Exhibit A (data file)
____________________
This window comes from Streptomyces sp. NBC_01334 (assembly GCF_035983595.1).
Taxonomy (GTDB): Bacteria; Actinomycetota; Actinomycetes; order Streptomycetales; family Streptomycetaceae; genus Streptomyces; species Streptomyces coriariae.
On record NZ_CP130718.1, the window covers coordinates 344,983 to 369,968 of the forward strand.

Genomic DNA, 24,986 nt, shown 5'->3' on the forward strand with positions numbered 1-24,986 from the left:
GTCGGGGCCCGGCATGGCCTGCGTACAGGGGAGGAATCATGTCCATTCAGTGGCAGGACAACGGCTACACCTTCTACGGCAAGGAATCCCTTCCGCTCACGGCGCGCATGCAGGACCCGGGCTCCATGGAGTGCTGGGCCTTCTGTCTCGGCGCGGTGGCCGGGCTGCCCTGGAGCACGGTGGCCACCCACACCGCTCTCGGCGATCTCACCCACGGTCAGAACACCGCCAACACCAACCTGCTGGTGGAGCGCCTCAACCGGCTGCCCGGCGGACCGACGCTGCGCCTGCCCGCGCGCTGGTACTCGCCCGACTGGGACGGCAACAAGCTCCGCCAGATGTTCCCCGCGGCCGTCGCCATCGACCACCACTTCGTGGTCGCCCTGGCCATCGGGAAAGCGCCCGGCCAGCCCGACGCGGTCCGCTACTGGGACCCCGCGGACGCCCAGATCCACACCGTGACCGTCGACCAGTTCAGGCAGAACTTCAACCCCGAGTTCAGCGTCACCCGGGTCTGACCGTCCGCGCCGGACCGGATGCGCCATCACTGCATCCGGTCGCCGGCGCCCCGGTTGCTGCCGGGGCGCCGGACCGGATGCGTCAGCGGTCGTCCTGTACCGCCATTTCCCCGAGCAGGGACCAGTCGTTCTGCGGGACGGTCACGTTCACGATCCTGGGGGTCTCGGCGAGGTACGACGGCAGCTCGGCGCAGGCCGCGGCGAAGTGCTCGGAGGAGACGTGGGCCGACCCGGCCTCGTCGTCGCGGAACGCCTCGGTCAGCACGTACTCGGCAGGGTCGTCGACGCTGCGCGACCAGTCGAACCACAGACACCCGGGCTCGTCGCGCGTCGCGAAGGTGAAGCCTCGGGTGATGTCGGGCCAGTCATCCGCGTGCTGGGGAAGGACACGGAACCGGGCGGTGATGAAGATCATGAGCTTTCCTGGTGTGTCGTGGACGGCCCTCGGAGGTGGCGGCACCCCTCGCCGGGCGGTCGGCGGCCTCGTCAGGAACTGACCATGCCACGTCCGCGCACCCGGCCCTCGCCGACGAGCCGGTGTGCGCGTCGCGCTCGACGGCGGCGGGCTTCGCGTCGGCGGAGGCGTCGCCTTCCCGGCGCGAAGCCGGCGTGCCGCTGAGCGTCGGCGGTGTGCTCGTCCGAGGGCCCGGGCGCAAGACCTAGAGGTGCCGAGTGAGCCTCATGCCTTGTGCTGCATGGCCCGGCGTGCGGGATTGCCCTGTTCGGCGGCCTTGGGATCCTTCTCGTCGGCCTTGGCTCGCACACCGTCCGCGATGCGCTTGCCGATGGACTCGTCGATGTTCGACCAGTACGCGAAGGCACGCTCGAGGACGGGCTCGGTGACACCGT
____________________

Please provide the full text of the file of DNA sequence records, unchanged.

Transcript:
This window comes from Streptomyces sp. NBC_01334 (assembly GCF_035983595.1).
Taxonomy (GTDB): Bacteria; Actinomycetota; Actinomycetes; order Streptomycetales; family Streptomycetaceae; genus Streptomyces; species Streptomyces coriariae.
On record NZ_CP130718.1, the window covers coordinates 344,983 to 369,968 of the forward strand.

Genomic DNA, 24,986 nt, shown 5'->3' on the forward strand with positions numbered 1-24,986 from the left:
GTCGGGGCCCGGCATGGCCTGCGTACAGGGGAGGAATCATGTCCATTCAGTGGCAGGACAACGGCTACACCTTCTACGGCAAGGAATCCCTTCCGCTCACGGCGCGCATGCAGGACCCGGGCTCCATGGAGTGCTGGGCCTTCTGTCTCGGCGCGGTGGCCGGGCTGCCCTGGAGCACGGTGGCCACCCACACCGCTCTCGGCGATCTCACCCACGGTCAGAACACCGCCAACACCAACCTGCTGGTGGAGCGCCTCAACCGGCTGCCCGGCGGACCGACGCTGCGCCTGCCCGCGCGCTGGTACTCGCCCGACTGGGACGGCAACAAGCTCCGCCAGATGTTCCCCGCGGCCGTCGCCATCGACCACCACTTCGTGGTCGCCCTGGCCATCGGGAAAGCGCCCGGCCAGCCCGACGCGGTCCGCTACTGGGACCCCGCGGACGCCCAGATCCACACCGTGACCGTCGACCAGTTCAGGCAGAACTTCAACCCCGAGTTCAGCGTCACCCGGGTCTGACCGTCCGCGCCGGACCGGATGCGCCATCACTGCATCCGGTCGCCGGCGCCCCGGTTGCTGCCGGGGCGCCGGACCGGATGCGTCAGCGGTCGTCCTGTACCGCCATTTCCCCGAGCAGGGACCAGTCGTTCTGCGGGACGGTCACGTTCACGATCCTGGGGGTCTCGGCGAGGTACGACGGCAGCTCGGCGCAGGCCGCGGCGAAGTGCTCGGAGGAGACGTGGGCCGACCCGGCCTCGTCGTCGCGGAACGCCTCGGTCAGCACGTACTCGGCAGGGTCGTCGACGCTGCGCGACCAGTCGAACCACAGACACCCGGGCTCGTCGCGCGTCGCGAAGGTGAAGCCTCGGGTGATGTCGGGCCAGTCATCCGCGTGCTGGGGAAGGACACGGAACCGGGCGGTGATGAAGATCATGAGCTTTCCTGGTGTGTCGTGGACGGCCCTCGGAGGTGGCGGCACCCCTCGCCGGGCGGTCGGCGGCCTCGTCAGGAACTGACCATGCCACGTCCGCGCACCCGGCCCTCGCCGACGAGCCGGTGTGCGCGTCGCGCTCGACGGCGGCGGGCTTCGCGTCGGCGGAGGCGTCGCCTTCCCGGCGCGAAGCCGGCGTGCCGCTGAGCGTCGGCGGTGTGCTCGTCCGAGGGCCCGGGCGCAAGACCTAGAGGTGCCGAGTGAGCCTCATGCCTTGTGCTGCATGGCCCGGCGTGCGGGATTGCCCTGTTCGGCGGCCTTGGGATCCTTCTCGTCGGCCTTGGCTCGCACACCGTCCGCGATGCGCTTGCCGATGGACTCGTCGATGTTCGACCAGTACGCGAAGGCACGCTCGAGGACGGGCTCGGTGACACCGT